Connectivity Challenges for Industrial Condition Monitoring

Data for condition monitoring can generally be gathered in two ways: having a technician walk around with a handheld troubleshooting device and/or deploying a factory-wide sensor network for automatic data collection. Different from process automation and control tasks, condition monitoring does not necessarily require high-bandwidth and millisecond-latency communications. In fact, it mostly uses small bursts of telemetry data on a periodic basis, every few seconds or minutes. What matters more is reliable and scalable data transfer from thousands, if not tens of thousands, of granular data acquisition points, whether embedded in assets or installed as stand-alone sensing devices.

Most of the time, hard-wiring is not feasible due to the capital- and labor-intensive installation process and potential downtime. A wired infrastructure also makes future expansion and modifications difficult. Wireless solutions provide significant advantages in terms of flexibility and cost-effectiveness. Nevertheless, condition monitoring in industrial environments poses major technical challenges not all radio technologies can address.

Long-Lasting Operation with Independent Batteries

As many industrial assets are located nowhere near a power supply, sensing devices must be able to operate on batteries or by using self-powering techniques such as energy-harvesting. Low power consumption of the radio link is critical to minimize the cost and hassle of battery replacement and/or recharge, ensuring scalability of the condition monitoring network. The power equation entails a number of components including network topology, duty cycle operations, and synchronous/asynchronous communication.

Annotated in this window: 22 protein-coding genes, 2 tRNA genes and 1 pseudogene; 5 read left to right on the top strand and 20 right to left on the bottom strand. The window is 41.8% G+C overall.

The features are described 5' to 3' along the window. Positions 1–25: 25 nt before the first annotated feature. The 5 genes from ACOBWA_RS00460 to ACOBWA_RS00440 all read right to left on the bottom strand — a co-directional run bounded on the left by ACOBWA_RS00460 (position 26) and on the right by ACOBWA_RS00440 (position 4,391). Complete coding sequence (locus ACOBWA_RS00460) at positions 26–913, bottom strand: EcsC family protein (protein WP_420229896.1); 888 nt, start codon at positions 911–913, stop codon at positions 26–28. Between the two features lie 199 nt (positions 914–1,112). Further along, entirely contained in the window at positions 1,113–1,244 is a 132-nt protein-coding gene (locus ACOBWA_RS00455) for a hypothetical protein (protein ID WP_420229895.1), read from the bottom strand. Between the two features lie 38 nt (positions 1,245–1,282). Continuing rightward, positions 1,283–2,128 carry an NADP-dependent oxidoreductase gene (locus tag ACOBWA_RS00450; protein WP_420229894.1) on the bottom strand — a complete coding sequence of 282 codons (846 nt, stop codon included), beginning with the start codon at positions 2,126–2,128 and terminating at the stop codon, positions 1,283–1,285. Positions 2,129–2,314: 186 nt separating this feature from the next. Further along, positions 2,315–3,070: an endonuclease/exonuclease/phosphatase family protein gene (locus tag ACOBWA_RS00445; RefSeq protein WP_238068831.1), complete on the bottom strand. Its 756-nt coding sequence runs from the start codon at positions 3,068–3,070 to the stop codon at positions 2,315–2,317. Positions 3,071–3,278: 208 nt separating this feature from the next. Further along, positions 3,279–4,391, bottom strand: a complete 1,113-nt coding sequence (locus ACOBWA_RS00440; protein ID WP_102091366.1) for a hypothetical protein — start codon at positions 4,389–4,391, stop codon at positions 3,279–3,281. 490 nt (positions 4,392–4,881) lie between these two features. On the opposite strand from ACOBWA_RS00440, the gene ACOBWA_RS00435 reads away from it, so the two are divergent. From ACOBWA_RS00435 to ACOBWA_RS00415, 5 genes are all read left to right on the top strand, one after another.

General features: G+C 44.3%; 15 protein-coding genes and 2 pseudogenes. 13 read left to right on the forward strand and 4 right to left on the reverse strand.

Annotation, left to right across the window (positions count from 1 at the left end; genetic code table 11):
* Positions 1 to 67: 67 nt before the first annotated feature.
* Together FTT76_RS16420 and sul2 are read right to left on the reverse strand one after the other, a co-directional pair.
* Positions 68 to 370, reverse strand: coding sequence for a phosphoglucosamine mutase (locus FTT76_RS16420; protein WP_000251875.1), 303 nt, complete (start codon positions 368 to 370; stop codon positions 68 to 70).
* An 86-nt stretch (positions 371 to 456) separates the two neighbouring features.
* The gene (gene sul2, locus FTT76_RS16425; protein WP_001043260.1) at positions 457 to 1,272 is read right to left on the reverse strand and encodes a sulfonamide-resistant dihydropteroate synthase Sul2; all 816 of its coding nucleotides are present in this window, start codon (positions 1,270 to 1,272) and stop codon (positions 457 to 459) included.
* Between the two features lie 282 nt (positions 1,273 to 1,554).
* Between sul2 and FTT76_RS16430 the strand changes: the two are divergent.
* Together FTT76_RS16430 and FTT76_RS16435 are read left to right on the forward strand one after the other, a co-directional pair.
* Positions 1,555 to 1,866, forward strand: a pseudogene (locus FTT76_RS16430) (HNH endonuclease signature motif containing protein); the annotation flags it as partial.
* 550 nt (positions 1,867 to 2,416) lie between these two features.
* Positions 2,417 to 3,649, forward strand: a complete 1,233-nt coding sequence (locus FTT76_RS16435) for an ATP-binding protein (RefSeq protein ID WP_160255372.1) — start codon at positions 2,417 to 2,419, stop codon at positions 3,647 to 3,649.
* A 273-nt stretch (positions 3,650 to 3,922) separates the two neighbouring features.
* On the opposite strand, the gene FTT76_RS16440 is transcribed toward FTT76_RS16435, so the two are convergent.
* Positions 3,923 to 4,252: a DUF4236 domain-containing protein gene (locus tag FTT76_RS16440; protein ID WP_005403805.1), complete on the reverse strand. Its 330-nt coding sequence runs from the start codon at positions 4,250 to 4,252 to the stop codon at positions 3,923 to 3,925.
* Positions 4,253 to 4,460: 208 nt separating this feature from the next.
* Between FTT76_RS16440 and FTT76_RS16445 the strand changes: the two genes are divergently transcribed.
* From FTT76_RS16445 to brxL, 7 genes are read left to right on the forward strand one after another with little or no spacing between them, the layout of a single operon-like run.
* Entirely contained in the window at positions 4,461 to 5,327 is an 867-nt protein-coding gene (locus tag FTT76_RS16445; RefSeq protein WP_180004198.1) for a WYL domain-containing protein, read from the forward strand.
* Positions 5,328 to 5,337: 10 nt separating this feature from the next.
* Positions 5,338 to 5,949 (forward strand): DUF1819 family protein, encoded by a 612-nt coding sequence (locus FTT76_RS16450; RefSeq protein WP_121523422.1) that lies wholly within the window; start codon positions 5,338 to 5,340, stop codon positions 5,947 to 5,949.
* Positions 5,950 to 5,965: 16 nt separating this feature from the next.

Reliable and Extensive Coverage

Figure 2. Five requirements of industrial condition monitoring networks.

Extremely high “carrier-grade” reliability is a prerequisite for all industrial networks. The problem is that manufacturing plants present a hostile environment for radio propagation due to rebar structures and a high density of large mechanical and electronic equipment. Industrial campuses like open-pit and underground mines additionally entail challenging topography characterized by hills, extreme depths, or severe bends and corners. These physical obstructions greatly attenuate radio signals and inhibit successful data reception. On top of that, a large number of industrial facilities are located at remote, inaccessible locations where public communications infrastructure is not available.